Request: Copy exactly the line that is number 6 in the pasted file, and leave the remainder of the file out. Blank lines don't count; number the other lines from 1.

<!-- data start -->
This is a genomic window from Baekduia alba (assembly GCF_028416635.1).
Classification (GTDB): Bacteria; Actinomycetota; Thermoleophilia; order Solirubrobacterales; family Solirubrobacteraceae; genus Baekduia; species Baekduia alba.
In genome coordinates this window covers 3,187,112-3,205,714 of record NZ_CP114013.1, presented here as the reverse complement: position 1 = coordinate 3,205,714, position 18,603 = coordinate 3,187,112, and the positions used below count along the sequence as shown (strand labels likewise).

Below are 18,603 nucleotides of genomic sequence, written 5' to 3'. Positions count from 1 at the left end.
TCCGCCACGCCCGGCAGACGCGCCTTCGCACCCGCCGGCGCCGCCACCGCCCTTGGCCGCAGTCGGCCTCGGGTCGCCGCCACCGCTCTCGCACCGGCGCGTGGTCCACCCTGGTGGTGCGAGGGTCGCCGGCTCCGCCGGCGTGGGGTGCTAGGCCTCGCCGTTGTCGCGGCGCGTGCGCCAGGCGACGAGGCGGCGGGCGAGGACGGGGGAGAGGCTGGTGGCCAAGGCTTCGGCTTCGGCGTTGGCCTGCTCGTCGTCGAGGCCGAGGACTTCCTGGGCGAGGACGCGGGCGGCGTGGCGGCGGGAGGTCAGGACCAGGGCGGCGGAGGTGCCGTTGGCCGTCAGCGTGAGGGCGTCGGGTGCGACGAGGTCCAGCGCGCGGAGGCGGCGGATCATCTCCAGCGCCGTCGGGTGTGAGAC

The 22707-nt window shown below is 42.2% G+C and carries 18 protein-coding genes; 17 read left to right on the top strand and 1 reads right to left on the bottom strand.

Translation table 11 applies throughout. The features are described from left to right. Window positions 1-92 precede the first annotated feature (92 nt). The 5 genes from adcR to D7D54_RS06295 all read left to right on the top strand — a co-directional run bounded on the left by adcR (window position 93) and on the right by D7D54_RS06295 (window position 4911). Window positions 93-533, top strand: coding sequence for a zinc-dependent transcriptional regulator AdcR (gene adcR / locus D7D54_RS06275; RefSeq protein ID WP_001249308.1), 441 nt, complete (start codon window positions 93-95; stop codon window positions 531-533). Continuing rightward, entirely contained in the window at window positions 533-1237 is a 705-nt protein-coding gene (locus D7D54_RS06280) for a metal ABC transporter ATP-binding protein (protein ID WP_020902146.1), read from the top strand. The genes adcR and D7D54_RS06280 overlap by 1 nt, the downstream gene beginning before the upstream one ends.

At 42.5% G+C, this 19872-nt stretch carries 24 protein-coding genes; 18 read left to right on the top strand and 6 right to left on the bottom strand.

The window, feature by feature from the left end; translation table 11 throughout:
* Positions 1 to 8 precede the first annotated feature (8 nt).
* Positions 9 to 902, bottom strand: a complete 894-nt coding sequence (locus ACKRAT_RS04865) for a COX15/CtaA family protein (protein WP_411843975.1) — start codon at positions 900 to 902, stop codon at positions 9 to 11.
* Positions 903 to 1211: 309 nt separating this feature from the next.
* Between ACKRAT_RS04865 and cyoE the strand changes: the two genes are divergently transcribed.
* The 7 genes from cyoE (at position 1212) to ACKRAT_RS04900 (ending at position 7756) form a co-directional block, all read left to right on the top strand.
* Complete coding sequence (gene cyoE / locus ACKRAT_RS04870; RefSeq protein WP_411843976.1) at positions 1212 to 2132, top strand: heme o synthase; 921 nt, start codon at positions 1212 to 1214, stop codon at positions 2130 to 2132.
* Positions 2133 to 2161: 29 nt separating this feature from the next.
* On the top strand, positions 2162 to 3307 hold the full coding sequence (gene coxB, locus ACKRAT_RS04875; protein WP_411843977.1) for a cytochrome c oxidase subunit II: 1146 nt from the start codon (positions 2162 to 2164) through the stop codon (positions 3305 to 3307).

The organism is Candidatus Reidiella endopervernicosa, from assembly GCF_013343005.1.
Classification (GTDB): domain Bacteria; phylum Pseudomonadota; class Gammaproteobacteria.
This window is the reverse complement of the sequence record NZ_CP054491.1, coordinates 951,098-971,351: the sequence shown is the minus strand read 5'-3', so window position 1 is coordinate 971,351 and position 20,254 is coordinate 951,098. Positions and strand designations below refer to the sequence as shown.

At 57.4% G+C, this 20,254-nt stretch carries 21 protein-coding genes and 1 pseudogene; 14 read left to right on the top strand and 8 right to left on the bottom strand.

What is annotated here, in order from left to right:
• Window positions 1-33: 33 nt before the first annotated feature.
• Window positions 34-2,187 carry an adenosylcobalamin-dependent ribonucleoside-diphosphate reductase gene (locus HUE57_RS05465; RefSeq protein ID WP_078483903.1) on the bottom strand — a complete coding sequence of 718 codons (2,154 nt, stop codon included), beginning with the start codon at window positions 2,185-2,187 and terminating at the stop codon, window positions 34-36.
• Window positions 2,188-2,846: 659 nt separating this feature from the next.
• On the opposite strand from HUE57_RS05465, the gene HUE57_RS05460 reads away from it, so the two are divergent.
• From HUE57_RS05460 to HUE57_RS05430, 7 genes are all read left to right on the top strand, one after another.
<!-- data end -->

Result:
The 22707-nt window shown below is 42.2% G+C and carries 18 protein-coding genes; 17 read left to right on the top strand and 1 reads right to left on the bottom strand.